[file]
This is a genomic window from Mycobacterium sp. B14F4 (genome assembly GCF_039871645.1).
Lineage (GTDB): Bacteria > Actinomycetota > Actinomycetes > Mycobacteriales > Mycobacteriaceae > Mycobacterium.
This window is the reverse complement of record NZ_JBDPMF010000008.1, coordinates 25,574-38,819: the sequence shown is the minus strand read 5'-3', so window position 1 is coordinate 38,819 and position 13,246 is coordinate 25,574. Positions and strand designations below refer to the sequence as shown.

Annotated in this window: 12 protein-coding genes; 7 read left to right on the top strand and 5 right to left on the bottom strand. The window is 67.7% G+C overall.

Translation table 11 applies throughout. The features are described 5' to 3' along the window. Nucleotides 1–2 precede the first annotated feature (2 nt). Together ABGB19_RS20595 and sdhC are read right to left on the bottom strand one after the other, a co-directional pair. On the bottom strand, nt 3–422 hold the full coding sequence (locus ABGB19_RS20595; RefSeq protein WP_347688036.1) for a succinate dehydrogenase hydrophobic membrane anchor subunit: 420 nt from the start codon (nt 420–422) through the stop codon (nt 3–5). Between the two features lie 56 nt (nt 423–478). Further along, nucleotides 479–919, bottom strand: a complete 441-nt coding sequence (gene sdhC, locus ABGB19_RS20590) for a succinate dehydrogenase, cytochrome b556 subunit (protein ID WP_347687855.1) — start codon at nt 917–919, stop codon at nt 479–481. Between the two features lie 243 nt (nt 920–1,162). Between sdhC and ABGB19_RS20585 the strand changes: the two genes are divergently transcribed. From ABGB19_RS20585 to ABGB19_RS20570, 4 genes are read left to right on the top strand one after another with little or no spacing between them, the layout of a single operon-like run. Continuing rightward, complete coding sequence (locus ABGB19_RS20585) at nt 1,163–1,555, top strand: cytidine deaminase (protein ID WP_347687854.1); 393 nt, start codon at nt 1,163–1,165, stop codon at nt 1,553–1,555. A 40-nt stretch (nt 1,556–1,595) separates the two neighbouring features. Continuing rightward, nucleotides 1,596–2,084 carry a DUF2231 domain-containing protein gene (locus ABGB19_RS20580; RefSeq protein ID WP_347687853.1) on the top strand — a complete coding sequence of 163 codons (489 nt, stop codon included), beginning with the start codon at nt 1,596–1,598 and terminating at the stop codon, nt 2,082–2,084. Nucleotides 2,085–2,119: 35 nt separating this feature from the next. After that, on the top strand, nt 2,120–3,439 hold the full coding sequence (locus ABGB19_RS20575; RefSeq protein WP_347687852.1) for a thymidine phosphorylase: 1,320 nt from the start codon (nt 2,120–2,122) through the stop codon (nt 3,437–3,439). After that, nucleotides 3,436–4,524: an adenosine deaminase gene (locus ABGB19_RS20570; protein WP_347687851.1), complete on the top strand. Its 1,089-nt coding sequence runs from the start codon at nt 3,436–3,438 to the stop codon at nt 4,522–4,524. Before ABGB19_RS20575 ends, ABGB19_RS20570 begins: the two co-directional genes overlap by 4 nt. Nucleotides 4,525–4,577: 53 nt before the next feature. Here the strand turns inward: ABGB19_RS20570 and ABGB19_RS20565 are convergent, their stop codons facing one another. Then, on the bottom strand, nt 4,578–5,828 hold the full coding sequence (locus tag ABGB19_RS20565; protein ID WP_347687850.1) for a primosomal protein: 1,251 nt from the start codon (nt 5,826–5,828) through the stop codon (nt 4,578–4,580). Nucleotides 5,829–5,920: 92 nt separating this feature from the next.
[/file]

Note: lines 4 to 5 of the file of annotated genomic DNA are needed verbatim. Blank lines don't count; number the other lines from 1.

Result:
Annotated in this window: 12 protein-coding genes; 7 read left to right on the top strand and 5 right to left on the bottom strand. The window is 67.7% G+C overall.

Translation table 11 applies throughout. The features are described 5' to 3' along the window. Nucleotides 1–2 precede the first annotated feature (2 nt). Together ABGB19_RS20595 and sdhC are read right to left on the bottom strand one after the other, a co-directional pair. On the bottom strand, nt 3–422 hold the full coding sequence (locus ABGB19_RS20595; RefSeq protein WP_347688036.1) for a succinate dehydrogenase hydrophobic membrane anchor subunit: 420 nt from the start codon (nt 420–422) through the stop codon (nt 3–5). Between the two features lie 56 nt (nt 423–478). Further along, nucleotides 479–919, bottom strand: a complete 441-nt coding sequence (gene sdhC, locus ABGB19_RS20590) for a succinate dehydrogenase, cytochrome b556 subunit (protein ID WP_347687855.1) — start codon at nt 917–919, stop codon at nt 479–481. Between the two features lie 243 nt (nt 920–1,162). Between sdhC and ABGB19_RS20585 the strand changes: the two genes are divergently transcribed. From ABGB19_RS20585 to ABGB19_RS20570, 4 genes are read left to right on the top strand one after another with little or no spacing between them, the layout of a single operon-like run. Continuing rightward, complete coding sequence (locus ABGB19_RS20585) at nt 1,163–1,555, top strand: cytidine deaminase (protein ID WP_347687854.1); 393 nt, start codon at nt 1,163–1,165, stop codon at nt 1,553–1,555. A 40-nt stretch (nt 1,556–1,595) separates the two neighbouring features. Continuing rightward, nucleotides 1,596–2,084 carry a DUF2231 domain-containing protein gene (locus ABGB19_RS20580; RefSeq protein ID WP_347687853.1) on the top strand — a complete coding sequence of 163 codons (489 nt, stop codon included), beginning with the start codon at nt 1,596–1,598 and terminating at the stop codon, nt 2,082–2,084. Nucleotides 2,085–2,119: 35 nt separating this feature from the next. After that, on the top strand, nt 2,120–3,439 hold the full coding sequence (locus ABGB19_RS20575; RefSeq protein WP_347687852.1) for a thymidine phosphorylase: 1,320 nt from the start codon (nt 2,120–2,122) through the stop codon (nt 3,437–3,439). After that, nucleotides 3,436–4,524: an adenosine deaminase gene (locus ABGB19_RS20570; protein WP_347687851.1), complete on the top strand. Its 1,089-nt coding sequence runs from the start codon at nt 3,436–3,438 to the stop codon at nt 4,522–4,524. Before ABGB19_RS20575 ends, ABGB19_RS20570 begins: the two co-directional genes overlap by 4 nt. Nucleotides 4,525–4,577: 53 nt before the next feature. Here the strand turns inward: ABGB19_RS20570 and ABGB19_RS20565 are convergent, their stop codons facing one another. Then, on the bottom strand, nt 4,578–5,828 hold the full coding sequence (locus tag ABGB19_RS20565; protein ID WP_347687850.1) for a primosomal protein: 1,251 nt from the start codon (nt 5,826–5,828) through the stop codon (nt 4,578–4,580). Nucleotides 5,829–5,920: 92 nt separating this feature from the next.